- A solid green USB light means that a device is connected via the USB port.
- A flashing green light means that data transfer is underway.
- If it’s off, the USB port is inactive.
We’re almost done! Let’s check out the wireless LED light on your Technicolor modem next.
- Solid green light: WiFi is on and working.
- Flashing green: data is being transferred
- Orange: WiFi is turned off, but is still enabled.
- Off: WiFi is not enabled.
Now for the last one: the WPS LED. WPS makes it easy for devices to connect to your network. However, it can be a security loophole, so many experts suggest disabling WPS.
Here’s what the lights mean:
- Solid green light: WPS is active. After a few minutes, the light turns off by itself.
- Flashing orange: WPS verification is underway.
- Flashing red: Attempted WPS verification failed.
- No WPS light after turning on your modem: WPS is disabled. If you want it on, you will have to activate it using the admin portal.
Technicolor TC8717T and TC8715D
These Technicolor modems’ lights are similar to the C2100T or C2100Z but less technicolored (white is the only color) and less numerous.
Here’s what you get on a TC8717T:
- The power button can be white, flashing white, or off. If the light is white, the device is running from mains power. If it’s flashing, it’s running on battery. And off is… well… off.
- The next light is the US/DS (upstream/downstream data movement) indicator. If it burns steady white, the US/DS channel is locked (working). If it’s flashing, it’s in the process of locking. And off, as before, means just what it says.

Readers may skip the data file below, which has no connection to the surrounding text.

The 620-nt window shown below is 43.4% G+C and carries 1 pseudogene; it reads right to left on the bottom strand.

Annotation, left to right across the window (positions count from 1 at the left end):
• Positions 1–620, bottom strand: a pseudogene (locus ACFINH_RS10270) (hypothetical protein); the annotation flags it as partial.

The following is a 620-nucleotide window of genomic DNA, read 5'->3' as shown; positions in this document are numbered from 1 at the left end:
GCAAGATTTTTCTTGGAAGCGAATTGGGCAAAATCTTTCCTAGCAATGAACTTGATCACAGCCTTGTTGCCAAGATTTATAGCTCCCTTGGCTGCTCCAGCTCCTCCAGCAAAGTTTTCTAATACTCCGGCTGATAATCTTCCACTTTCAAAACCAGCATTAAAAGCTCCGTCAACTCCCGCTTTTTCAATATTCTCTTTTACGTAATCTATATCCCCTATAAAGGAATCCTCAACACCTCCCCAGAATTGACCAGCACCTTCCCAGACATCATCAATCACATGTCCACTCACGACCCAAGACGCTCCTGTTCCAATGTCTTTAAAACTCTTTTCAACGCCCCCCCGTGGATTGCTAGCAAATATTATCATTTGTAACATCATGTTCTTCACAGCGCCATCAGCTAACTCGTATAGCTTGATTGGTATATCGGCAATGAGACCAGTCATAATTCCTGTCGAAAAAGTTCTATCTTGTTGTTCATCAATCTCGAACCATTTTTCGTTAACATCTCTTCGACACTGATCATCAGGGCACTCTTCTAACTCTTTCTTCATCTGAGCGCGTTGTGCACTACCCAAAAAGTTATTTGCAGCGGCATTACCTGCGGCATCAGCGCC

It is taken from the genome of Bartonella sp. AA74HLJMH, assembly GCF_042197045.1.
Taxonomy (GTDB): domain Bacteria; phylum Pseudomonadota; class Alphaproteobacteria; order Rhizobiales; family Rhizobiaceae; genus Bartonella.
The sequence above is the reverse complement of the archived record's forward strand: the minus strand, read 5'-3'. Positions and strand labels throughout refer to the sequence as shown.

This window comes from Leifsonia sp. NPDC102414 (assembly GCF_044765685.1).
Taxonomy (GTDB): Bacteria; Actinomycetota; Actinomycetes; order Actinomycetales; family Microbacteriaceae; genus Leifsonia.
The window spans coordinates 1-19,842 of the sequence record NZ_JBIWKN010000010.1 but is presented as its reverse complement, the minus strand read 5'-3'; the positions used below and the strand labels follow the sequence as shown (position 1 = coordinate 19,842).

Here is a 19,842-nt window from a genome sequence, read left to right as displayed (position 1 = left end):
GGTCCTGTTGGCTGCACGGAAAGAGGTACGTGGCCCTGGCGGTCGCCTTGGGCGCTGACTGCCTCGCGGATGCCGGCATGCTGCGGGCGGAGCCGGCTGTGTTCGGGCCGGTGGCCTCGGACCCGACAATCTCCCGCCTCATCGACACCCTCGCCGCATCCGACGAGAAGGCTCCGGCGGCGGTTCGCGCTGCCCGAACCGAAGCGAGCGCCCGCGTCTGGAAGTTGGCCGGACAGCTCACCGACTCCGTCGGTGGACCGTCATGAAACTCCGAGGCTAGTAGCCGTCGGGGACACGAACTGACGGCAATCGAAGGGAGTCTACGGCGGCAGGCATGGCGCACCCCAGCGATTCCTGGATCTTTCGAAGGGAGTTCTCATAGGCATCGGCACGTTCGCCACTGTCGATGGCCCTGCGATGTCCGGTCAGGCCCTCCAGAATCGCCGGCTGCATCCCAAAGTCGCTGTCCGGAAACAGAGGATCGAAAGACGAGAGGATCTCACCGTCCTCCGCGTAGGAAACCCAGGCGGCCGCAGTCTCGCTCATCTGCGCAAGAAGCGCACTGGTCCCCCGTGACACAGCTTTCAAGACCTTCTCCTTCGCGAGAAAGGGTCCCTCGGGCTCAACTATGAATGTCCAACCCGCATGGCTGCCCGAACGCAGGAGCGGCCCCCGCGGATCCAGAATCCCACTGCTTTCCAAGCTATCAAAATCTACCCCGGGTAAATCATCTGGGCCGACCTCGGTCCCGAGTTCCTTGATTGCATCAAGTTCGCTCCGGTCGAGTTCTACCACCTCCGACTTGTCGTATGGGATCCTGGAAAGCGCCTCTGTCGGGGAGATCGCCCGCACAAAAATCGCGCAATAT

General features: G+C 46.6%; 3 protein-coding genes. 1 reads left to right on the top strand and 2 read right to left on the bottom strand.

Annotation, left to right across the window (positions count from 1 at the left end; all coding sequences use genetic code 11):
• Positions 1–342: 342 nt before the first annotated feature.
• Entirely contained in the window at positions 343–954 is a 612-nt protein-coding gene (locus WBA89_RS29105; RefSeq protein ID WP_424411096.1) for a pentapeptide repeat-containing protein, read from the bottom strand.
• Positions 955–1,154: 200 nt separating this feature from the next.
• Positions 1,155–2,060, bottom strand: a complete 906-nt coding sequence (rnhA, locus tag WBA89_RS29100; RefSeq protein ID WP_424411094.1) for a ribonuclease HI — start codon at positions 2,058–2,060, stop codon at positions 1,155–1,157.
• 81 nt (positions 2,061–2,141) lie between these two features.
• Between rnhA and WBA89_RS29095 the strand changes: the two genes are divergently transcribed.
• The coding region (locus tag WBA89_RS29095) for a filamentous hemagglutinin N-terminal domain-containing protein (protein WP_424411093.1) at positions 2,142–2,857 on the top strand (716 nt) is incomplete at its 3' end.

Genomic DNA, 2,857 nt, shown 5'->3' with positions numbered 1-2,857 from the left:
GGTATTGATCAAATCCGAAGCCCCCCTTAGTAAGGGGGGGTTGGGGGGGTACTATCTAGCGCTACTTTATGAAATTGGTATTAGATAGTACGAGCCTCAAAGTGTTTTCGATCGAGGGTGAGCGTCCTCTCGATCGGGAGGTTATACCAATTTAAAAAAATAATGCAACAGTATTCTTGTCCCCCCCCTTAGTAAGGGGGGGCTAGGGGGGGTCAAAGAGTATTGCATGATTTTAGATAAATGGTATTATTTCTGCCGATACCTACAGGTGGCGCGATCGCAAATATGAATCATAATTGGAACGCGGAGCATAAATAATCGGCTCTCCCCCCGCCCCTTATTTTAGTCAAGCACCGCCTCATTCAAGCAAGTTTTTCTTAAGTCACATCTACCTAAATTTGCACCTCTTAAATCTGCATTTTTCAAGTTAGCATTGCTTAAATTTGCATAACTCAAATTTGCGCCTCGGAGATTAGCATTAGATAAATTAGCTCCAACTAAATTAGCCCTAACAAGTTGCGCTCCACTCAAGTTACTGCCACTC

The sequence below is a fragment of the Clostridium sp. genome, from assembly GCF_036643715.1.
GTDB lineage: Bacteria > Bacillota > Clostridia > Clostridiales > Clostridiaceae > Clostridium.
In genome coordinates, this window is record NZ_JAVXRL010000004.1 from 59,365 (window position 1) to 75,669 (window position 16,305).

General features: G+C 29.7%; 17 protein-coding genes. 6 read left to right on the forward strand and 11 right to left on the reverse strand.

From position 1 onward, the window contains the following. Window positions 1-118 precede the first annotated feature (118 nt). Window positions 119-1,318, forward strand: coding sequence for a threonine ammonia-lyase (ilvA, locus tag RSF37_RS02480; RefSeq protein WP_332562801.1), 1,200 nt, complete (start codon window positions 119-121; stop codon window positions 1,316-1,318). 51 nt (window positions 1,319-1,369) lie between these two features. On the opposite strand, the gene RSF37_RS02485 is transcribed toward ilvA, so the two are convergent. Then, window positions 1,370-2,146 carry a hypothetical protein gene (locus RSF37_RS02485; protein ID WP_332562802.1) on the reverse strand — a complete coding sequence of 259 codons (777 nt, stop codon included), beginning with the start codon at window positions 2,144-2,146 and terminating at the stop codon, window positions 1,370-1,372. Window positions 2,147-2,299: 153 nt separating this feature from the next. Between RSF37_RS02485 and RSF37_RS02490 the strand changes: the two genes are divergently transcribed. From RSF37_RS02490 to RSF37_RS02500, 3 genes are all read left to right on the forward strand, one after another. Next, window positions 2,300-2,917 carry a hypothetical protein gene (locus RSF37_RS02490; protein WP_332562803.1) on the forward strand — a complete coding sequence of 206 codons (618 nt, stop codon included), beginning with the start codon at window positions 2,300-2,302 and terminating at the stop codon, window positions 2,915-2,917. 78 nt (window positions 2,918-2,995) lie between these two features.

- The online light is steady white when connected to your ISP. It flashes when it’s in the process of connecting. And if it’s off, you aren’t connected.
- The 2.4 GHz and 5GHz indicators are for your wireless. If they’re on, devices are connected. If they’re flashing, data is being transmitted. And if they’re off, they’re disabled.
- Next, there are two phone indicators, also with white lights. Solid lights mean phones are connected and are on the hook. Flashing lights mean the phones are off the hook. If they’re off, there isn’t a phone connected to the port.
- Finally, we have a battery indicator light. If the light is steady white, your battery is fine. If it’s flashing, your battery is low. And if it’s off, your battery is dead or there’s no battery at all.
The TC8715D is even simpler. Below the power button, there’s the US/DS indicator showing upstream and downstream data transfer.
Below that is the internet light (online) and the two wireless indicators for 2.4 GHz and 5GHz. The lights work in much the same way as they do for the Technicolor modem we’ve just discussed.
Fixes For Red Technicolor Modem Lights
Just knowing what the Technicolor modem’s lights mean may have already pointed you in the right direction to try some fixes.
But if you are still having trouble with red lights or lights that aren’t on when you want them to be, you can try these DIY fixes.
1. Check That You’ve Activated the Functions You Need and Have Configured Correctly
You can enable or disable functions on your router. For example, your WiFi needs to be enabled for it to work, and if you want to connect via USB, that needs to be activated too.
And, of course, your modem won’t work properly if it hasn’t been set up correctly.
So, the first thing to do is to go to the admin dashboard using your PC. Let’s say you aren’t able to connect to your ISP. If there’s no service outage, you might need to re-enter your credentials.